Darwin – The Travel Gateway to Northern Australia

Darwin is a cosmopolitan, tropical city situated on the edge of the Arafura Sea in the Top End of the Northern Territory of Australia.

It is the international gateway to Australia’s Top End and the beautiful National Parks of Litchfield and Kakadu. Cheap flights to Australia that allow you to travel to Darwin from around the world enhances its status as a true international city.

The atmosphere is laid back and Darwin city is the kind of place where you can take a cruise on the harbour, go diving, explore the museum and art gallery, go shopping or just enjoy the local scene of outdoor living, markets, live bands, walks along the beach and watching the sun set.

Darwin, the capital of Australia’s Northern Territory and the unofficial ‘capital’ of northern Australia, is closer to Jakarta than it is to Sydney and closer to Singapore than it is to Melbourne.

For this reason, as much as any other, Darwin looks outward to Asia as much as it looks inland to the rest of Australia.

This closeness and familiarity with Australia’s northern neighbours is reflected in the town’s relaxed, cosmopolitan, tropical atmosphere.

In Australia, a country that prides itself on its ethnic diversity, this may be the most multicultural city of all.

On Christmas Eve 1974 Darwin city was almost completely destroyed by Cyclone Tracy.

Of the city’s 11,000 houses, only 400 survived relatively intact and as a result the whole place had to be rebuilt and it is now well appointed and possessing most of the amenities expected of a much larger city.

Located on a peninsular with the sea on three sides it is a place that has never experienced winter, where the weather can best be described as hot or hotter.

Watching sunsets and storms are something of a local pastime, and after a cleansing rain shower you can almost hear things growing.

Aboriginals from this area divide the year into six seasons, but in Darwin people generally prefer to think in terms of the ‘wet’ and the ‘dry’.

The wet season begins in October, when humidity levels begin to climb, until by January and February the combination of heat and humidity can be quite stifling.

The end of the wet is characterised by the (sometimes very) fierce storms Aborigines call ‘knock ’em down storms’.

By contrast, the dry, (winter), is a delicious time of year, sunny and warm.

Modern Darwin is one of Australia’s most cosmopolitan cities; more open to Asia than perhaps any other Australian city.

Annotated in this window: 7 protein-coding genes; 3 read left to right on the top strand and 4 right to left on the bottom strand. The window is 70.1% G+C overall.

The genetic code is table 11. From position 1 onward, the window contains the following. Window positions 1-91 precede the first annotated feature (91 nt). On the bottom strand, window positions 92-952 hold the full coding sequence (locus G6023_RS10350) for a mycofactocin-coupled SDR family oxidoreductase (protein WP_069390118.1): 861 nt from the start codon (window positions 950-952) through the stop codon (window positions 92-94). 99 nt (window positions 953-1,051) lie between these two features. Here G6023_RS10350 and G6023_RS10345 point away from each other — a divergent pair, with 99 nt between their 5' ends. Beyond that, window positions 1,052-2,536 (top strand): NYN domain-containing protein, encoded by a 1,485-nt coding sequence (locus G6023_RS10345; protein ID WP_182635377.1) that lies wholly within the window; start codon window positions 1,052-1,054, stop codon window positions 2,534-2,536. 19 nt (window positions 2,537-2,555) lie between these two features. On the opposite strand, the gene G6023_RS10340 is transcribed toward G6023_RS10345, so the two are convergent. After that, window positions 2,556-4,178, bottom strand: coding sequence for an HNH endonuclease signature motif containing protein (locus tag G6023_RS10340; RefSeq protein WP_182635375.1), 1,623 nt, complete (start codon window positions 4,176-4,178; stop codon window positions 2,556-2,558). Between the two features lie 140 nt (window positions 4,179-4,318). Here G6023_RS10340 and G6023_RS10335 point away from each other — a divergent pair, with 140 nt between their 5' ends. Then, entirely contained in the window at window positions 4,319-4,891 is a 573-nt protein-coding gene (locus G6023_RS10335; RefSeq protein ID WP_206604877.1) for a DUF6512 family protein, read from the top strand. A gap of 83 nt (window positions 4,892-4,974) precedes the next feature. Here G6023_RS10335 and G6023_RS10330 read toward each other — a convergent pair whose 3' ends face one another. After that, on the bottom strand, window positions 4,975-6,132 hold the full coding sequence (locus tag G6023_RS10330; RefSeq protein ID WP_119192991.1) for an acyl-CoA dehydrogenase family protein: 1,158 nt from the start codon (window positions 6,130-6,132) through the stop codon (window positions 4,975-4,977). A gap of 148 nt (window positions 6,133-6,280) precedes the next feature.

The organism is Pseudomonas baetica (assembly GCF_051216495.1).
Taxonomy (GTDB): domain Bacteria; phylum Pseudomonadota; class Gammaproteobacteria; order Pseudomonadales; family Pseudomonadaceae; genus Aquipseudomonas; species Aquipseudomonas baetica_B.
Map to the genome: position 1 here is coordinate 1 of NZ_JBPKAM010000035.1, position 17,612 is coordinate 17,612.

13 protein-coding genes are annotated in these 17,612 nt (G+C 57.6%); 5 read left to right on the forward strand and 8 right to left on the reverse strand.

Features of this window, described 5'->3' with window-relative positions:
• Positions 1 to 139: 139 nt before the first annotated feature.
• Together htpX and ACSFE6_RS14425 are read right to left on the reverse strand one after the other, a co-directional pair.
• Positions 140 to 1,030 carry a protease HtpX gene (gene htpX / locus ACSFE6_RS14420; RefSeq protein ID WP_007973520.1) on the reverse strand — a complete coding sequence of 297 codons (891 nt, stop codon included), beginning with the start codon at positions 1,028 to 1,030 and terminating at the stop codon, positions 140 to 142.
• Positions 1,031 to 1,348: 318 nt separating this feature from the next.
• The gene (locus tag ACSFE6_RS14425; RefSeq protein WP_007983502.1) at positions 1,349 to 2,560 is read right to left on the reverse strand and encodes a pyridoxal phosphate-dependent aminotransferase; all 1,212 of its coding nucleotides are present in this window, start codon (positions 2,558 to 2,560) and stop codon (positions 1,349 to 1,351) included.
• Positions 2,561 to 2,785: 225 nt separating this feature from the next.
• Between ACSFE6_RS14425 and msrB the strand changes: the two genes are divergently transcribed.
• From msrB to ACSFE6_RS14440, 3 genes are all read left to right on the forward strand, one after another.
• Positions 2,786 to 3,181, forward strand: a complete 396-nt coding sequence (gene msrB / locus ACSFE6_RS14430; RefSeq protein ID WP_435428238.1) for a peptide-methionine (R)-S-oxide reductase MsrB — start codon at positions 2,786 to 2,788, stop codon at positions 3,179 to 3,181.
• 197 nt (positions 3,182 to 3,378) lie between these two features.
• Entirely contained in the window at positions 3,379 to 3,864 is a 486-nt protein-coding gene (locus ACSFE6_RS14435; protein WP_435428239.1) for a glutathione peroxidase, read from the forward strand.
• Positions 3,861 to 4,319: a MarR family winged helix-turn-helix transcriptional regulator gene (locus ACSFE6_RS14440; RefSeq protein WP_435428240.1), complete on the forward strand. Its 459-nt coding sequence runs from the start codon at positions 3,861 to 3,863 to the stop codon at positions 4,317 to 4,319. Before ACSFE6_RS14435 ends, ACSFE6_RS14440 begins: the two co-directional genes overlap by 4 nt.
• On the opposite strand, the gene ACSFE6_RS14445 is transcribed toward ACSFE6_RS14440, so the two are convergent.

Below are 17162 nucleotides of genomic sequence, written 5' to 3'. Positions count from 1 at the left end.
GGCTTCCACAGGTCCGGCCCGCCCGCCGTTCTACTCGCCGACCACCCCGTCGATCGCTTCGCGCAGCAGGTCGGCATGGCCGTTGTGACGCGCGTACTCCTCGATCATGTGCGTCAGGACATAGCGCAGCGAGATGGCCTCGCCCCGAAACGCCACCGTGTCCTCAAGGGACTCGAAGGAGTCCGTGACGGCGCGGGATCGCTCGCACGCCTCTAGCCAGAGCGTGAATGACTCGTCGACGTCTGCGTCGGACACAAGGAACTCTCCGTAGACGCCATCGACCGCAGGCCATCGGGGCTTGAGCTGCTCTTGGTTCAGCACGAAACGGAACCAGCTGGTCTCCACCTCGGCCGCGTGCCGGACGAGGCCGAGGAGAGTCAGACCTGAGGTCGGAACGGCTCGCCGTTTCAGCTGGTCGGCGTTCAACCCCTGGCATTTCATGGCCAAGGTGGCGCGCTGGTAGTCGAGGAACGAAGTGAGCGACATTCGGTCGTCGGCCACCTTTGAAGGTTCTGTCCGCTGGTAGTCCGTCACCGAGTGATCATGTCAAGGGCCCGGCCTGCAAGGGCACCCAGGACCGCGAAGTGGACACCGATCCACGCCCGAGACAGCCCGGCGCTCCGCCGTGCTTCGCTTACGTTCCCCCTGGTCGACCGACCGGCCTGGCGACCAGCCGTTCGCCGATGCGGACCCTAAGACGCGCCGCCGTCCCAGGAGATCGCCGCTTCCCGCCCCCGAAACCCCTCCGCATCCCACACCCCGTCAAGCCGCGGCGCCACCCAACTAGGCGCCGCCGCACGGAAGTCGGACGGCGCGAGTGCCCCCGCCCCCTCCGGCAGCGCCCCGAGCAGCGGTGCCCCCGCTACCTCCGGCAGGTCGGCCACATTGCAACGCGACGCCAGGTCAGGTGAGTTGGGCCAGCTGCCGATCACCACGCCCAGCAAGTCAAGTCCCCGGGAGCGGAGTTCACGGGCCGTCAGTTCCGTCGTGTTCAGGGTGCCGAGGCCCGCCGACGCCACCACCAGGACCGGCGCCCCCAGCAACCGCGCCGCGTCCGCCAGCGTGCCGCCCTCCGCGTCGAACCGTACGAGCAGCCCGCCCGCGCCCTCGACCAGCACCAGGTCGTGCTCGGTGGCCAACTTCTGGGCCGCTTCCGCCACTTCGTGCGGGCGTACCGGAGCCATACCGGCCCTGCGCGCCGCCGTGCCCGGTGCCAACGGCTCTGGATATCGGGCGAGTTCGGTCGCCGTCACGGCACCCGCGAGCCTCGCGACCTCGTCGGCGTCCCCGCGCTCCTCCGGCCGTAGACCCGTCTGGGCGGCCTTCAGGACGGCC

It plays an important role as the front door to Australia’s northern region and as a centre for administration and mining.

The completion in mid-2003 of a railway link to Alice Springs and Adelaide fuelled hopes that Darwin could eventually become the continent’s transport hub with Southeast Asia.

A huge development of the city’s waterfront area was recently undertaken, with a new convention centre, a large hotel, numerous cafes and restaurants, a wave lagoon and a public promenade scheduled for completion by 2008.

Things to Do

Try Crocodylus Park at McMillans Road, Berrimah.

This park, which is a breeding complex, features hundreds of giant reptiles.

Tours include a feeding demonstration and a chance to cuddle? a baby croc.

A mini zoo houses lions and other big cats, spider monkeys, marmosets, tamarinds and large birds, including ostriches and cassowaries and a comprehensive museum covers all things crocodile related.

Or perhaps visit Darwin Crocodile Farm which is on the Stuart Highway, 35km south of the city.

When a croc is taken out of one of the Territory’s waterways, this is usually where it ends up.

Don’t imagine they’re here out of human charity, this is a farm and around 2000 of the animals are killed each year for their skins and meat.

Get here in the early afternoon for feeding time, if you can.

If crocs are not your thing then a visit to East Point Reserve on Alec Fong Lim Drive at Fannie Bay might be more to your liking.

This spit of undeveloped bushland north of Fannie Bay is good to visit in the late afternoon when the wallabies come out to feed.

A cool breeze usually springs up as you watch the sunset across the bay.

There’s also a salt water, jellyfish free lake where swimming is possible all year round.

What to See

If you’re into architecture and hot air then a visit to Australia’s newest Parliament House, opened in 1994, might be for you.

This beautiful building is a magnificent example of tropical architecture.

The Northern Territory Library is also located here.

Guided tours depart from the foyer at 9.00am and 11.00am every Saturday and on Wednesdays at 10.30am; they last 90 minutes and they’re free.

You’ll find the foyer of Parliament House on the corner of …